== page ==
Indian sport in shock after the sudden passing of ‘Gentleman Sprinter’ Kenny Powell

Fans and friends hail the Arjuna Award winner who defied the odds and went on to represent India at the Olympics and Asian Games

By By Leslie Wilson Jr.

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Kenny Powell was one on India's most famous and well respected athletes who carved a niche for himself as an exceptional sprinter. Photo: Kenny Powell Facebook
Kenny Powell was one on India's most famous and well respected athletes who carved a niche for himself as an exceptional sprinter. Photo: Kenny Powell Facebook

Published: Mon 12 Dec 2022, 10:23 PM

Sports fans in India were in a state of shock following the sudden passing of former sprint king and Olympian Kenny Powell in Bangalore on Sunday.

Powell, who was 82, represented India in the 100m, 200m and 4x100m replay at the 1964 Tokyo Olympic Games.

He is survived by his wife, Daphene, an athletic star herself, and their two children, daughter Michelle and son Geoffrey.

Popularly known as The Gentleman Sprinter, in recognition of his polite manner in which he conducted himself both on and off the track, Powell was also a key member of the 1970 Asian Games bronze medal-winning 4 x 400 metre relay team.

Born in Kolar Golf Fields (KGF) to Anglo-Indian parents, Powell moved to Bangalore when he was 19-years-old. It there that his athletic career first began to take shape.

Kenny Powell with his wife Daphne, who was also an accomplished athlete. Photo: Kenny Powell Facebook
Kenny Powell with his wife Daphne, who was also an accomplished athlete. Photo: Kenny Powell Facebook

Powell did most of his initial training at the Annaswamy Mudaliar School grounds on Moore Road and St. Alysouis School grounds on Assey Road.

Later, as his skills underwent a level change under the watchful eye of Rangers Club coach Krishan, he could be seen training for long hours at the Kanteerava Athletic Stadium.

He first made his mark when bagging a sprint double at the inaugural National Inter-State Athletics Championships at Allahabad in 1963, winning the 100m in 10.8 seconds and the 200m in 22.0 seconds. He would repeat the feat in 1968 in Madras, shaving split seconds of both times.

The Athletics Federation of India (AFI) led the tribute to Powell, who was an Arjuna Award recipient in 1965, with its President Adille J Sumariwalla saying: "Indian athletics grew in stature back in the 60s because of the efforts of athletes like Kenny Powell who won 19 titles in sprint events in the National Open Championships and National Inter-State Championships.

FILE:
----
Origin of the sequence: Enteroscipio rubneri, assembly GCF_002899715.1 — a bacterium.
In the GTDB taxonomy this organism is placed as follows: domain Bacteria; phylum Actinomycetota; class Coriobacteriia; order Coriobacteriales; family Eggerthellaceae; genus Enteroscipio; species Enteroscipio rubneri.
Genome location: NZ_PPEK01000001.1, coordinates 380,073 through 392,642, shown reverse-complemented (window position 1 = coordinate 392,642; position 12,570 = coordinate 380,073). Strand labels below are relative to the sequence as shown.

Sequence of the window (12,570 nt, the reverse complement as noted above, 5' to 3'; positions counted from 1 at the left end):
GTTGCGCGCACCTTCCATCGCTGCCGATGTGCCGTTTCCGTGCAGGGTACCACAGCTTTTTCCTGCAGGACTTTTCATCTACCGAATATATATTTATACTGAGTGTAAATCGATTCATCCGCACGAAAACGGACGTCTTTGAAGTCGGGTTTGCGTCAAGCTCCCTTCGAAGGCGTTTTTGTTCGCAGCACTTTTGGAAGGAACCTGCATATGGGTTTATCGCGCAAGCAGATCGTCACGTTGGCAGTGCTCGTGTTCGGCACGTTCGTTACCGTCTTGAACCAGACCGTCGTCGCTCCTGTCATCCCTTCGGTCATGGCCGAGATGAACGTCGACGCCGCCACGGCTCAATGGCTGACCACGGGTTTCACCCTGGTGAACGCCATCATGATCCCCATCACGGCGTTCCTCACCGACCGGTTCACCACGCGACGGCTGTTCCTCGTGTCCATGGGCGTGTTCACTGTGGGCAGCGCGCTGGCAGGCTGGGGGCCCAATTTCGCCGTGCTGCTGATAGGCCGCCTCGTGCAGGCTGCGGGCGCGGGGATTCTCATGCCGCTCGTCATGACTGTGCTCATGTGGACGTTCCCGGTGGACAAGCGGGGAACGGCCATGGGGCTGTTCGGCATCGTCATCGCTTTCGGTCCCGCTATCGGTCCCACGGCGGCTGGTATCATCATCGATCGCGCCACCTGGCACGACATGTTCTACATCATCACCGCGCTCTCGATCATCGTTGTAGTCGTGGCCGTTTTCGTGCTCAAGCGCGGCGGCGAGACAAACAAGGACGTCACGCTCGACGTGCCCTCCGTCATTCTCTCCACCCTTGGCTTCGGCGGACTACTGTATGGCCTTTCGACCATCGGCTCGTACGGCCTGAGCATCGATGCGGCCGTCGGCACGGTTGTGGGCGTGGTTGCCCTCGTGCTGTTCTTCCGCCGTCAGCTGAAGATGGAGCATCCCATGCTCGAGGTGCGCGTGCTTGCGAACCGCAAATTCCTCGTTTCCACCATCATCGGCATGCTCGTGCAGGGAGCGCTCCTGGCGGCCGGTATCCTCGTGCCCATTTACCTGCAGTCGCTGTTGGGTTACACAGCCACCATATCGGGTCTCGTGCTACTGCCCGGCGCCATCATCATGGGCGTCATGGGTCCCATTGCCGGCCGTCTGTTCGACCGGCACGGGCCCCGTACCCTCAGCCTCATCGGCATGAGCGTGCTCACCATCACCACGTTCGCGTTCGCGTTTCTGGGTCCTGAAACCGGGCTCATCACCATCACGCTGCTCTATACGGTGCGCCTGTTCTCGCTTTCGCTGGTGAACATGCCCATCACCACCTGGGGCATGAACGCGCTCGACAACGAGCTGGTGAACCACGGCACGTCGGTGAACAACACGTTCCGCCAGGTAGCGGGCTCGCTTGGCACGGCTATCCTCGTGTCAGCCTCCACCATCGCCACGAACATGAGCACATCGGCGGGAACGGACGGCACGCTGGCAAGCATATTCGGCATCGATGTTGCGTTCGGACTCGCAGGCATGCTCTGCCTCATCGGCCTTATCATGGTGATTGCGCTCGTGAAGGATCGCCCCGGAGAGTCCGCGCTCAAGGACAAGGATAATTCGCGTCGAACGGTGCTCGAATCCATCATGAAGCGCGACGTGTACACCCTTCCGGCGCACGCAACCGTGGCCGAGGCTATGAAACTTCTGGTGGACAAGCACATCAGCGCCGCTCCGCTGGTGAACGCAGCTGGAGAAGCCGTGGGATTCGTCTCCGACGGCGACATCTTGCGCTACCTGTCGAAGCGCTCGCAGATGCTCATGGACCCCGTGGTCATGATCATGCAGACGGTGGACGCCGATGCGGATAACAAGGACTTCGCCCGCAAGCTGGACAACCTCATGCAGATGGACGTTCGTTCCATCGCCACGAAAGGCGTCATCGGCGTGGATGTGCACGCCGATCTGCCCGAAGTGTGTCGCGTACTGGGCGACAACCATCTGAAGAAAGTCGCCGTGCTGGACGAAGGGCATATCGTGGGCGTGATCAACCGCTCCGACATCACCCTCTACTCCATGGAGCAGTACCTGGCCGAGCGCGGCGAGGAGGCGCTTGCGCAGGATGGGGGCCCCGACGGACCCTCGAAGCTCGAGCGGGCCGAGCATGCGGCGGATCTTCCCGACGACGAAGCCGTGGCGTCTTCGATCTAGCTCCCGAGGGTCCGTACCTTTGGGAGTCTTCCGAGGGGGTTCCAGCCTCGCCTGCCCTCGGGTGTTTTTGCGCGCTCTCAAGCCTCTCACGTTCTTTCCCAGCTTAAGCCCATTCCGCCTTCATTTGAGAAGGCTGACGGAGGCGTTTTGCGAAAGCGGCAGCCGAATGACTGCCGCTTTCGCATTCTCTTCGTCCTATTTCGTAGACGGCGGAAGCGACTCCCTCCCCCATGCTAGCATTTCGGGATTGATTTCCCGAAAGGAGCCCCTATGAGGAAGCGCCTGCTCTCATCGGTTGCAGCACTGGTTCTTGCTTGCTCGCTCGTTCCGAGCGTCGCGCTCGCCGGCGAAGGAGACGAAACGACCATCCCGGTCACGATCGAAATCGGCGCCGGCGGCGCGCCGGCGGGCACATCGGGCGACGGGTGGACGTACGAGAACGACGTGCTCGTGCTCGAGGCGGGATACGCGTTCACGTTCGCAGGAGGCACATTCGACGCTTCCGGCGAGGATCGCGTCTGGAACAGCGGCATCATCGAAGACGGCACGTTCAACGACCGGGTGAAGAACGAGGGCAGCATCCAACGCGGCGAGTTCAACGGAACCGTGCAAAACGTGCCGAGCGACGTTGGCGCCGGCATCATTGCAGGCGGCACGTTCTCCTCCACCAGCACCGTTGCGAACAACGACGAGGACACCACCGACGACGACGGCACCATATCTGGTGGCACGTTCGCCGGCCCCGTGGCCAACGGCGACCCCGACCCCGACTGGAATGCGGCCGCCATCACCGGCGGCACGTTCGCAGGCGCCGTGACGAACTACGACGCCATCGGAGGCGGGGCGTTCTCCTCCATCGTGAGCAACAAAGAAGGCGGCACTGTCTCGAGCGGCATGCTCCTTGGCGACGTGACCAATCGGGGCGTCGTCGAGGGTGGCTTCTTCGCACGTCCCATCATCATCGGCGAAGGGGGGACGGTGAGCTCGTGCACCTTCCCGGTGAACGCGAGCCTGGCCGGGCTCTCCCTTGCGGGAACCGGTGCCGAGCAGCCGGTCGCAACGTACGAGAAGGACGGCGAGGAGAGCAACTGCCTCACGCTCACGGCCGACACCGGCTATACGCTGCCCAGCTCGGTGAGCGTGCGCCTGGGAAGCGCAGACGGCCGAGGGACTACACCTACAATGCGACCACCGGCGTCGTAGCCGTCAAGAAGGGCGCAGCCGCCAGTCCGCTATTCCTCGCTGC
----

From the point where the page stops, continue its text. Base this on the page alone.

"He overcame the disappointment of not being cleared for the Asian Games in Jakarta in 1962 and played a key role in the Indian 4x100m relay team making it to the semifinal of the 1964 Olympic Games in Tokyo. Similarly, left out of the Asian Games in Bangkok in 1966, he remained motivated and helped India get the relay bronze in 1970 in Bangkok.”

Speaking on behalf of the All India Anglo-Indian Association, of which Powell was a highly-respected member, Ursual Fosberry, President of the Bangalore Branch, said in a statement: “We are deeply saddened to say goodbye to our Anglo-Indian Icon, our hero and above all the gentlest soul one could ever meet.

“You sprinted away faster than we expected and it breaks our hearts to see you go. You will be sorely missed by everyone who knew you or heard about you”

And there were many who did.

Social media has long been an outlet for grieving so it was not surprising to see many friends and fans have taken to the popular platforms to mourn an influencer simply identified as Kenny.

PC Ponappa, a two-time Asian medalist, took pride in saying that Powell had a big influence on his career.

“Success or defeat, Kenny always stayed the same. He wouldn’t brag or do any over-the-top celebrations like many did if he won. And when he lost he was the first to congratulate the winner. Accolades or agony, he remained the same,” he told the Deccan Herald in Bangalore.

However, everything was not hunky-dory for Powell who would have to deal with adversity as well.

He was not cleared for the Jakarta 1962 Asian Games and 1966 Bangkok Asian Games which inspired him to work harder at this craft.

Four year later he took the Jakarta setback in his stride and bounced back strong to help India win a 4x100m relay bronze at the 1970 Asian Games.

At the Olympics Powell finished fourth in Heat 1 with a timing of 10.7 seconds to narrowly miss qualifying for the quarter-finals. American legend Bob Hayes won gold that year with a new world record time of 10.0 seconds.

In the 200m, Powell clocked 21.9 secs to finish sixth in his Heat .

Powell was part of the Indian In the 4x100m relay, team that included Anthony Coutinho, Makhan Singh and Rajasekaran Pichaya that reached the semi-finals finishing seventh overall with a time of 40.5 secs, just three places short of qualifying for the final.

The gold was won by the Bob Hayes led US team in a world record time of 39.0 secs

Even after retirement in 1970, Powell, who could hold his own in a cricket match, would represent Karnataka in the National Handball Championships. He also represented India in the 45-49 age group in World Masters Championships in Melbourne.

The legacy that he has left behind is sure to have a positive impact on many lives across India.

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